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HPL 480: Environmental Policy

A course guide highlighting Library resources related to topics covered in HPL 480 Environmental Policy



Abstracts are short (100-150 word) summaries of an article usually written by the article's author. They allow researchers to decide without reading the full article whether it is relevant to their research. Abstracts appear before the article's introduction and contain the following components, as applicable:

  • purpose
  • methods
  • scope
  • results
  • conclusions
  • recommendations

Abstracts cannot be written until the work has been written, because you can't summarize something that doesn't exist. Ask yourself: What did you do? How did you do it? What did you discover?


From Purdue OWL:

Environmental policy makers and marketers are attracted by the notion of green consumerism. Yet, green consumerism is a contested concept, allowing for a wide range of translations in everyday discursive practices. This paper examines how young consumers construct their images of green consumerism. It makes a close reading of three narratives reflecting available subject positions for young green consumers: the Antihero, the Environmental Hero and the Anarchist. It reveals problems in the prevailing fragmented, gendered and individualistic notions of green consumerism, and discusses implications for policy and marketing practitioners.

Minna, Autio. “Narratives of ‘Green’ Consumers – the Antihero, the Environmental Hero and the Anarchist.” Journal of Consumer Behavior 8.1 (Jan/Feb 2009): 40-53.

Annotated Bibliographies


An annotated bibliography is a list of citations of books, articles, and other documents used in your research. Each citation is followed by a brief (usually about 150 words) descriptive and evaluative paragraph, the annotation. The purpose of the annotation is to inform the reader of the relevance, accuracy, and quality of the sources cited.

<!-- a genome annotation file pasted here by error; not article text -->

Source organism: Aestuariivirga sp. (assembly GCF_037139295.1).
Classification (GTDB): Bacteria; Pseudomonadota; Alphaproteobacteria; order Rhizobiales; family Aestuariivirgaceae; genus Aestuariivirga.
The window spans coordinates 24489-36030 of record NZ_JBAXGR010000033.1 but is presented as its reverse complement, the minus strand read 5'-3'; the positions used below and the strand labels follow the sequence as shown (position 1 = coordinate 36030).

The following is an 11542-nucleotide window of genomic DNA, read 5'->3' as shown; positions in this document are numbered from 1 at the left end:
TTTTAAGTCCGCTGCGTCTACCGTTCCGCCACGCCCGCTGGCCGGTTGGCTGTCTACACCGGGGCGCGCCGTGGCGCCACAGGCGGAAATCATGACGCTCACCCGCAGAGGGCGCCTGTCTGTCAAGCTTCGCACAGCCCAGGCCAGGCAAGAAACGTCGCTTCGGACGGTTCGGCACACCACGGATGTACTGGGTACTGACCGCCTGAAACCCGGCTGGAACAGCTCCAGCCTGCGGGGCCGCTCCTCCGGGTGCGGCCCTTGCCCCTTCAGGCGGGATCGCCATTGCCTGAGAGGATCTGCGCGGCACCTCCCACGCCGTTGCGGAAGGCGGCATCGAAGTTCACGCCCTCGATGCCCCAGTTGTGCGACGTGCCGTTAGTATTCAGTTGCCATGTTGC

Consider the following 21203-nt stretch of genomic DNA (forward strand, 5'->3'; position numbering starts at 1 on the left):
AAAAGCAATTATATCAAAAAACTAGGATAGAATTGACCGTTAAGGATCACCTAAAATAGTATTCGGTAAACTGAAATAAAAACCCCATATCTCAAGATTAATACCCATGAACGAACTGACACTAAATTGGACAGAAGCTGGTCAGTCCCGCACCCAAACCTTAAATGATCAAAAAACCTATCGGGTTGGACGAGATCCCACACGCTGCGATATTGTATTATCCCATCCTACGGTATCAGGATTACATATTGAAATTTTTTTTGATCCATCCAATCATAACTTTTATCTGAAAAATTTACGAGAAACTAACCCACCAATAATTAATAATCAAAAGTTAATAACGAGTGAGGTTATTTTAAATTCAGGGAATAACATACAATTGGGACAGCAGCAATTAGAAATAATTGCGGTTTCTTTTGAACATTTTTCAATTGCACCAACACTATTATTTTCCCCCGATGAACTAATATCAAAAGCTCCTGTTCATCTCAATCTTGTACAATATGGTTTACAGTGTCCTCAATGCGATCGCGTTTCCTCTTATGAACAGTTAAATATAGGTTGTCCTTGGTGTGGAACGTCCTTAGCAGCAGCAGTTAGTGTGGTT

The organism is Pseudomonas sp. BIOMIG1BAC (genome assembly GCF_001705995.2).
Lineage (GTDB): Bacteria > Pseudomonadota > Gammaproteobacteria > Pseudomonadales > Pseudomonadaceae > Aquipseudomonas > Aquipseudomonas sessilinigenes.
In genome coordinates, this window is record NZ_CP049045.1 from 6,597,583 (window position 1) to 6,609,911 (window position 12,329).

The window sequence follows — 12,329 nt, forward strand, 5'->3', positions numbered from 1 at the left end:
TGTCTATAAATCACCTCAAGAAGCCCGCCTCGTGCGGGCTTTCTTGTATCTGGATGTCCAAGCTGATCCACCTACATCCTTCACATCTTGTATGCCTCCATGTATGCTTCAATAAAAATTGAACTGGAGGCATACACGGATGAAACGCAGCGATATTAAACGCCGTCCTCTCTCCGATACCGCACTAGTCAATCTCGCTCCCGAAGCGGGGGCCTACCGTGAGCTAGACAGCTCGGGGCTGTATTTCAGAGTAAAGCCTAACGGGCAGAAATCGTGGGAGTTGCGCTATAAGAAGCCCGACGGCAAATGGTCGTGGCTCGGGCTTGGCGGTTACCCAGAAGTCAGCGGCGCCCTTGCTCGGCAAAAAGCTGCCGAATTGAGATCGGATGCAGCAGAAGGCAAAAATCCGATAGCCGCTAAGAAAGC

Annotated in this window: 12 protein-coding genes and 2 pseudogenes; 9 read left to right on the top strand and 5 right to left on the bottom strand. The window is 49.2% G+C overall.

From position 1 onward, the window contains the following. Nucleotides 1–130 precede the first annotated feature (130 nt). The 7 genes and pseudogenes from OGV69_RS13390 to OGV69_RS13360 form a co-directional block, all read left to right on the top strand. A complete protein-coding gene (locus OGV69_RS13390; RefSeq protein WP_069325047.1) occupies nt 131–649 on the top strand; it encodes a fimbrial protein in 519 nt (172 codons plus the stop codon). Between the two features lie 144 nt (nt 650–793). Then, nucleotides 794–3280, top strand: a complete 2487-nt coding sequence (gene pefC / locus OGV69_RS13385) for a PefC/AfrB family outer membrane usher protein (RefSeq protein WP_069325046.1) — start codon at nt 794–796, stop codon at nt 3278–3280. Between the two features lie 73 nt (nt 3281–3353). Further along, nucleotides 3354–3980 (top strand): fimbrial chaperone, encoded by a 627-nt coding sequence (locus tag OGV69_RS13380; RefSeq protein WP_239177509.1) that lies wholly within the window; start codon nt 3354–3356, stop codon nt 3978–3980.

(Definition used with permission from How to Prepare an Annotated Bibliography by Olin Library Reference, Research & Learning Services, Cornell University Library, Ithaca, NY, USA)


When annotating a citation, structure it in the following format. You're not separating out the different parts of the annotation, but use this as a guide:

Citation of document.
Summary of document - key arguments, data, etc.
Assessment of document - evaluate, compare to other documents.
Reflect on the document - how does this document fit your research? What does it offer? Does it change how you see the issue?


From University of Toronto New College Writing Centre:

McIvor, S. D. (1995). Aboriginal women's rights as "existing rights." Canadian Woman Studies/Les Cahiers de la Femme 2/3, 34-38.

This article seeks to define the extent of the civil and political rights returned to aboriginal women in the Constitution Act (1982), in its amendment in 1983, and in amendments to the Indian Act (1985). This legislation reverses prior laws that denied Indian status to aboriginal women who married non-aboriginal men. On the basis of the Supreme Court of Canada's interpretation of the Constitution Act in R. v. Sparrow (1991), McIvor argues that the Act recognizes fundamental human rights and existing aboriginal rights, granting to aboriginal women full participation in the aboriginal right to self-government.